The Buddha of suburbia
In his latest series on the American middle class, Leisure, photographer Bill Owens looks back at the way we raged.
By Glen Helfand

© Bill Owens, Courtesy of the Robert Koch Gallery, San Francisco
BILL OWENS HAS an unerring, compassionate eye when it comes to middle-class America. He made an indelible mark on popular culture and photo history with his 1972 project, Suburbia. In book form (Simon and Schuster, reissued by Fotofolio in 1999), it's a testament to Tupperware parties, garage sales, prefab sod lawns, banana-seat bikes, rumpus rooms, and wet bars. While the period-fashion indicators – feathered hair, dried-flower arrangements, aviator glasses, and headbands – and split-level architectural styles may imbue Owens's pictures with an irresistible layer of kitsch, what makes them classics is the way he captures his subjects with such truthfulness, and sometimes even dignity. He followed with two other, now out-of-print books, Our Kind of People: American Groups and Rituals, in 1975, and Working (I Do It for the Money), published in 1977. These pictures put him in a category of major U.S. photographers such as Lewis Baltz, Robert Adams, and Stephen Shore. Then he disappeared from the art world. More on that later.

Almost 30 years later, Owens is back with a new volume, Leisure (Fotofolio), a collection of pictures from the same era, this time focusing on a specific aspect of suburban life, that is, playtime. The photographs, some of which are on view at the Robert Koch Gallery, show us the lifestyle rewards for all the commuter mileage Dad put on the Pinto and the isolated ennui Mom and the kids endured in the tract house. Owens depicts suburbanites, most from Livermore, heading off on a family trip with their powerboat, playing volleyball with the neighbors, do-si-do-ing at square dances, shopping at swap meets, and screaming on the sidelines at a Bee Gees concert. The pictures are usually accompanied by revealing captions provided by the subjects: "I'm just killing time" is the inscription beneath a picture of teens in a pinball arcade.

Winkle in time

"I look at myself as Rip Van Winkle," Owens tells me over the phone from his home in Hayward. "I just had someone give me a scolding when I asked him why my prints don't sell for $18,000, like William Eggleston's. 'Because you didn't do anything for 20 years,' my friend replied. It set my career back. Well, I'm no longer invisible." Indeed. Besides the San Francisco exhibition, the Leisure pictures will be in upcoming shows in England, Spain, and Austria.

The Leisure images are intoxicating in the way that they mix nostalgia with a knowing hindsight and the idea of a culture about to lose its innocence. Owens was a photojournalist witness to the notorious 1969 Rolling Stones concert at Altamont, where Hells Angels were implicated in killing a man. The photographs are pre-AIDS, pre-recovery culture, pre-political correctness (the suburban scenes are notably not multicultural, despite the images of karate and Chinese cooking classes).

On the back cover of Leisure, Owens writes that the project was "like being a National Geographic photographer with the assignment of photographing my own world." The approach lent the pictures a kind of bemusement rather than a sneer. "I'm sensitive to the cheap shot; I don't pander," he stresses over the phone.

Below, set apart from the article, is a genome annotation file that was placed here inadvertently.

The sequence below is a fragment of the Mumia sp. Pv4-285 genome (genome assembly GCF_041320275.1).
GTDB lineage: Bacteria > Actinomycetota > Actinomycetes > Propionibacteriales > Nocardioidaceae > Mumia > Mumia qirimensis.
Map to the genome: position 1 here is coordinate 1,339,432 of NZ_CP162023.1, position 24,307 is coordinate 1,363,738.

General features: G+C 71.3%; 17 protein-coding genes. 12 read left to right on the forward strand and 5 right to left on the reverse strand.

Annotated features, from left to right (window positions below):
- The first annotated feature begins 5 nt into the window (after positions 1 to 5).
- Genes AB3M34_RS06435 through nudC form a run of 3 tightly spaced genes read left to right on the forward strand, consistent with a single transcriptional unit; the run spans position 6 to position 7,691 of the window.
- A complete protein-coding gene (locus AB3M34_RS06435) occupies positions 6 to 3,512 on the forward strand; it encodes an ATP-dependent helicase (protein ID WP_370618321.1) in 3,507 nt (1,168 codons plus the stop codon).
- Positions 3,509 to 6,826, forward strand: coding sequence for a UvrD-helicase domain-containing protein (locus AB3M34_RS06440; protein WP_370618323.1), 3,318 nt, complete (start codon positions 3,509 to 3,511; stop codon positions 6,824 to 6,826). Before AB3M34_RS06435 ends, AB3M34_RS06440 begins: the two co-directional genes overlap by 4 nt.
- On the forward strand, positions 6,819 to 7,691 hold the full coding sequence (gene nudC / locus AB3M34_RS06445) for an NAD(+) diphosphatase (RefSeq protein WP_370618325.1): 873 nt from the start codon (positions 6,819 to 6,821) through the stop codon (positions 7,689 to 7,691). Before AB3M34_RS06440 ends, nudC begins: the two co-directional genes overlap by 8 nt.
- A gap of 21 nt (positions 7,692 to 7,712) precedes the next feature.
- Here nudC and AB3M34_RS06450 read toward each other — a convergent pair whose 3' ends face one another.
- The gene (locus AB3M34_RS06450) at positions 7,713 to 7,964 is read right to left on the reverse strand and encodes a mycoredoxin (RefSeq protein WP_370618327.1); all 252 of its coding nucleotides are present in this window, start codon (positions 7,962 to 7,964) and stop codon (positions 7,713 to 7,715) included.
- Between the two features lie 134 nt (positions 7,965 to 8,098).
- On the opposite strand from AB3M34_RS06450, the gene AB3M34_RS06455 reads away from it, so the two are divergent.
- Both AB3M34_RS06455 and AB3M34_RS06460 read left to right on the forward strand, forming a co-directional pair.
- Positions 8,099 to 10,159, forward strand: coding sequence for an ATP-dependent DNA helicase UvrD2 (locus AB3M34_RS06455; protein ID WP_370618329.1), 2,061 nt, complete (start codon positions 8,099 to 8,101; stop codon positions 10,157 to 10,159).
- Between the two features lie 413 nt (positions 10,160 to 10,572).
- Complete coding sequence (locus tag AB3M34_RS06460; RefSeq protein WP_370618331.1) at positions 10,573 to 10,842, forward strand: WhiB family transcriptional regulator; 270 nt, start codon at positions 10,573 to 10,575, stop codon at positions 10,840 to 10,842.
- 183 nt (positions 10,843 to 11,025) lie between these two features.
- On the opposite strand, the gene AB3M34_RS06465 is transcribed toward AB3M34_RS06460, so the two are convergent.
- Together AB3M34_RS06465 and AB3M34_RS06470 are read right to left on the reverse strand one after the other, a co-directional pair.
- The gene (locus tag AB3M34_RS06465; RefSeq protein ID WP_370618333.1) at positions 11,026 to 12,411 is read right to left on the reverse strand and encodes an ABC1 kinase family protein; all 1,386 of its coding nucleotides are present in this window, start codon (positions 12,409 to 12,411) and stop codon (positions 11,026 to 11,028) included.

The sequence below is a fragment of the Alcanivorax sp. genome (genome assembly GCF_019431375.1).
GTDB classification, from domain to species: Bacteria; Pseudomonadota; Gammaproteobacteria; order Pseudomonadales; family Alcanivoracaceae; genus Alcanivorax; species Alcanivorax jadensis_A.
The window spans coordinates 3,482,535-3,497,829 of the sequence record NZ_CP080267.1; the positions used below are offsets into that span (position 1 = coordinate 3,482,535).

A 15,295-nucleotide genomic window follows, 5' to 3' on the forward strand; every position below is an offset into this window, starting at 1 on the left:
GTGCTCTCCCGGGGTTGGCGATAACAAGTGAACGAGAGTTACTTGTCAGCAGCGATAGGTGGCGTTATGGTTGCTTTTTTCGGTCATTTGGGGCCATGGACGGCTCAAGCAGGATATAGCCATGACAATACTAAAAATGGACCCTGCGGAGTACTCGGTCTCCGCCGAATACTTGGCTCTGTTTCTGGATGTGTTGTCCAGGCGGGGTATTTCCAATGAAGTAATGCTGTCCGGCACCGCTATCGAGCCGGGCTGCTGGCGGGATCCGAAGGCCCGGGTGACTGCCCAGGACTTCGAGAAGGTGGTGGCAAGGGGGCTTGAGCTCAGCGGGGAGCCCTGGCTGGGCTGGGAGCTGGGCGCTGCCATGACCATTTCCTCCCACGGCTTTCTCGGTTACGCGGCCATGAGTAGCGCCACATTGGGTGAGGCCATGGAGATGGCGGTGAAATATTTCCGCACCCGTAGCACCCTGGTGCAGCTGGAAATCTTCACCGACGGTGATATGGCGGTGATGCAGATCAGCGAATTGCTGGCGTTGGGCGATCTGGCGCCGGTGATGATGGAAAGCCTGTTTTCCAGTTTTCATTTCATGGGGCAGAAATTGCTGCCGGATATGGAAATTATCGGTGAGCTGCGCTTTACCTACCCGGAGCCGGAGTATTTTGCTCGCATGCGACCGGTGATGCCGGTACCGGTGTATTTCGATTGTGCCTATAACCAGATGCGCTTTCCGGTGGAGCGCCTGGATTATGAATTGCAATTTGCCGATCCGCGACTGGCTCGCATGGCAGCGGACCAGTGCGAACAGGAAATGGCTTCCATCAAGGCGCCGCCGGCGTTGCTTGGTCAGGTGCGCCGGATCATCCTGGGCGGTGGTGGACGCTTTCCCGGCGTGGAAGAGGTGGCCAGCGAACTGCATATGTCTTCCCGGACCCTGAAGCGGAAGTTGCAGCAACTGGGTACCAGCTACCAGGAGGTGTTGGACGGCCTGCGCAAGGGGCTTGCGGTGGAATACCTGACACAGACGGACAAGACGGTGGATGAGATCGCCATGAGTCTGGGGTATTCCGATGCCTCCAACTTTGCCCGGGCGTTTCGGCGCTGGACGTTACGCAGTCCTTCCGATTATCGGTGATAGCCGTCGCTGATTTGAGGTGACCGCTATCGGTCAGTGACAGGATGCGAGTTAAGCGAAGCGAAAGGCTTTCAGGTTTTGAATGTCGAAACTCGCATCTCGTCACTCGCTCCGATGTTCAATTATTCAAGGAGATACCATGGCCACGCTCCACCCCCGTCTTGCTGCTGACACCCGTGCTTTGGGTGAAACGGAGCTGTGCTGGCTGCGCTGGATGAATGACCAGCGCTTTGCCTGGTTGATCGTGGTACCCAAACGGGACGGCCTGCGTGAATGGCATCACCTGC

"I am socially concerned. I want to see a just society," he admits, adding that he was raised a Quaker. He finds it difficult to stay off political topics. "The Republicans aren't making a better society. Let's start working on basic things: let's legalize marijuana and make a billion on taxes to help pay for health care."

Owens, who at 66 has a hearty eccentric manner, is also quick to point out that he hasn't been twiddling his thumbs since the early 1980s. "Back then, I was making images about our society. But I was not interested in being a starving artist. I had to get a job."

Mind you, his career choice was one with independent spirit: in 1983, he founded Buffalo Bill's Brewery in Hayward, the first microbrewery pub in the country, and published American Brewer magazine. "I'm one of the most famous people in that industry," he flatly boasts. He's currently heavily involved with the microbrew equivalent of distilleries (go to

'The crap we eat'

It's not surprising that Owens is a foodie. While many of the Leisure pictures, he says, were shot with a formidable 8-by-10 camera – "I wanted to do the hardest thing you could do, capture the Decisive Moment like Cartier-Bresson" – these days he's using a faster, less cumbersome digital camera to document the contemporary American diet, in still images he's putting into book form and in short digital movies. He also distributes his recent pictures online: "If you want to get whacked-out jpegs, get on my e-mail list," he offers (go to

The new images, he says, "are about the crap we eat, not Gourmet magazine. We eat poorly. Corn syrup is what makes us fat. You're better off with regular sugar." He digresses on a lengthy tirade about poor nutrition that suggests there's more social criticism in his earlier work than meets the eye.

And as mentioned earlier, his eyes are wide open. When asked about his current impressions of suburbia, he replies trenchantly, "I don't think suburbia has changed one bit. Now people just have 60-inch TVs."

'Bill Owens: Leisure' runs March 3-April 30, Tues.-Sat., 10:30 a.m.-5:30 p.m., Robert Koch Gallery, fifth fl., 49 Geary, S.F. A reception for the artist and a book signing take place Thurs/3, 5:30-7:30 p.m., Robert Koch Gallery. (415) 421-0122.